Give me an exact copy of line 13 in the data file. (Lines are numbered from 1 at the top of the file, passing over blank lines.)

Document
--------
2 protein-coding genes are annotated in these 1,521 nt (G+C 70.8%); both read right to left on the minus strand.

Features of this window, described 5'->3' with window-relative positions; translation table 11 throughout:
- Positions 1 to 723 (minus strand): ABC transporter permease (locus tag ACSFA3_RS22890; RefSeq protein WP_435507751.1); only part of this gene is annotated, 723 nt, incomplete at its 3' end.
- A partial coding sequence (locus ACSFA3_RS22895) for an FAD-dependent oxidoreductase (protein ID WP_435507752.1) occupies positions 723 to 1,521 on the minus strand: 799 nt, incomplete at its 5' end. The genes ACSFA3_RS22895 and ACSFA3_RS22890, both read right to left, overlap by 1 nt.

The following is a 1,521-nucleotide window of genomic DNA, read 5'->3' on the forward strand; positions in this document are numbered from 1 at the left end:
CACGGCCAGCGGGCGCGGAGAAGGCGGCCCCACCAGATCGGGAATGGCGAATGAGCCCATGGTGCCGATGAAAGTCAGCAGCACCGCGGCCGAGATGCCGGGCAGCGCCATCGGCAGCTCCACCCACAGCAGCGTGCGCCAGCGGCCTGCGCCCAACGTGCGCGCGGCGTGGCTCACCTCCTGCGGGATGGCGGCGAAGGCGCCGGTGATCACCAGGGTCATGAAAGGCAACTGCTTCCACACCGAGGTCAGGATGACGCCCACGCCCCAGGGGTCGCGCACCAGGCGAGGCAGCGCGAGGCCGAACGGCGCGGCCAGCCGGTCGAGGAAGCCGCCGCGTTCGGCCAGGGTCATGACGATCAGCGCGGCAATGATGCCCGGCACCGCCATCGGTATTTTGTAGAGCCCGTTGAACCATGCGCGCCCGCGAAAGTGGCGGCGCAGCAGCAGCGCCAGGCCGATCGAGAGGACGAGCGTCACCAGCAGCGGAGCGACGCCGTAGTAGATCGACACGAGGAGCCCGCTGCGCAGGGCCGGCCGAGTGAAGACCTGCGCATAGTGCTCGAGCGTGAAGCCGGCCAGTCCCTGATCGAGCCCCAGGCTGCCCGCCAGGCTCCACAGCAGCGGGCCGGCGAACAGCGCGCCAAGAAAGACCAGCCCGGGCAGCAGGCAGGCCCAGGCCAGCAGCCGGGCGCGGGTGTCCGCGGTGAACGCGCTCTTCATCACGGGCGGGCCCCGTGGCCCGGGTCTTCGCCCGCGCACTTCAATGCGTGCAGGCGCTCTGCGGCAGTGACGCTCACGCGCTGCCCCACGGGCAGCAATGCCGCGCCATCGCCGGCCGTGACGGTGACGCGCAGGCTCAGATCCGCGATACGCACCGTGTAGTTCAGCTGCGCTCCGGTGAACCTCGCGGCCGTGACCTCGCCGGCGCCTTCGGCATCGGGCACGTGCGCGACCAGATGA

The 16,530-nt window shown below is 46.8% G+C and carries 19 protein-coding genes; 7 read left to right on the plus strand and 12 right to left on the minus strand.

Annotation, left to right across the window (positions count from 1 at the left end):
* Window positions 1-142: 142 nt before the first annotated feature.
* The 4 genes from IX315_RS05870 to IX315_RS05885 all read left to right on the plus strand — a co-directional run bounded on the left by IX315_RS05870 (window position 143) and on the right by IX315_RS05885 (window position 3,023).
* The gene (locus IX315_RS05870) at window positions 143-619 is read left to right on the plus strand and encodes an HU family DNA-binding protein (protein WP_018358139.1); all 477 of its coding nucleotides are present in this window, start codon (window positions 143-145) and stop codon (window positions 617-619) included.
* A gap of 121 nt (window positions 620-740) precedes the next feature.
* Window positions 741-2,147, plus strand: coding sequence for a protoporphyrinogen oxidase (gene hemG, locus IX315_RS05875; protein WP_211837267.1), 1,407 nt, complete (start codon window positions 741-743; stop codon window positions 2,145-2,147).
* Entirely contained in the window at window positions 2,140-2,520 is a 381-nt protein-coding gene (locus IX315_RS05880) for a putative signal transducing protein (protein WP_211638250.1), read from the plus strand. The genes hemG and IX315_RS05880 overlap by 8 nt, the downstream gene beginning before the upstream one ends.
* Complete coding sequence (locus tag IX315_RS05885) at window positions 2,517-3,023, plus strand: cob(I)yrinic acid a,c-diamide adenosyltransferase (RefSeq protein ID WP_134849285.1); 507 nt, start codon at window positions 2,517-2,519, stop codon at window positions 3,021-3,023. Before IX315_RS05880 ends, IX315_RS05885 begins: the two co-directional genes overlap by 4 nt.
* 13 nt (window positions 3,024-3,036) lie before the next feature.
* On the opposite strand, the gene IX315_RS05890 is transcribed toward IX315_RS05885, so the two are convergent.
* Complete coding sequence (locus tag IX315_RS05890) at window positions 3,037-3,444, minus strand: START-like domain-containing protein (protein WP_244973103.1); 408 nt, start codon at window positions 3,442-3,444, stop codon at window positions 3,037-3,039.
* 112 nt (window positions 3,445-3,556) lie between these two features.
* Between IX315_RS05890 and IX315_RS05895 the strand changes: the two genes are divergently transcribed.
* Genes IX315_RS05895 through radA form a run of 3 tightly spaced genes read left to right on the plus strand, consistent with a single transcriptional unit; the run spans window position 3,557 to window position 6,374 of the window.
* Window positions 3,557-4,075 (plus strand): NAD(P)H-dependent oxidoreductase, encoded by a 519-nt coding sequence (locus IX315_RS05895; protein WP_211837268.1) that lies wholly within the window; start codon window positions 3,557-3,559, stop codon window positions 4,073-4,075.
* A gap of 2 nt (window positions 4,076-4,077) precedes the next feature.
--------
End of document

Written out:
* Window positions 741-2,147, plus strand: coding sequence for a protoporphyrinogen oxidase (gene hemG, locus IX315_RS05875; protein WP_211837267.1), 1,407 nt, complete (start codon window positions 741-743; stop codon window positions 2,145-2,147).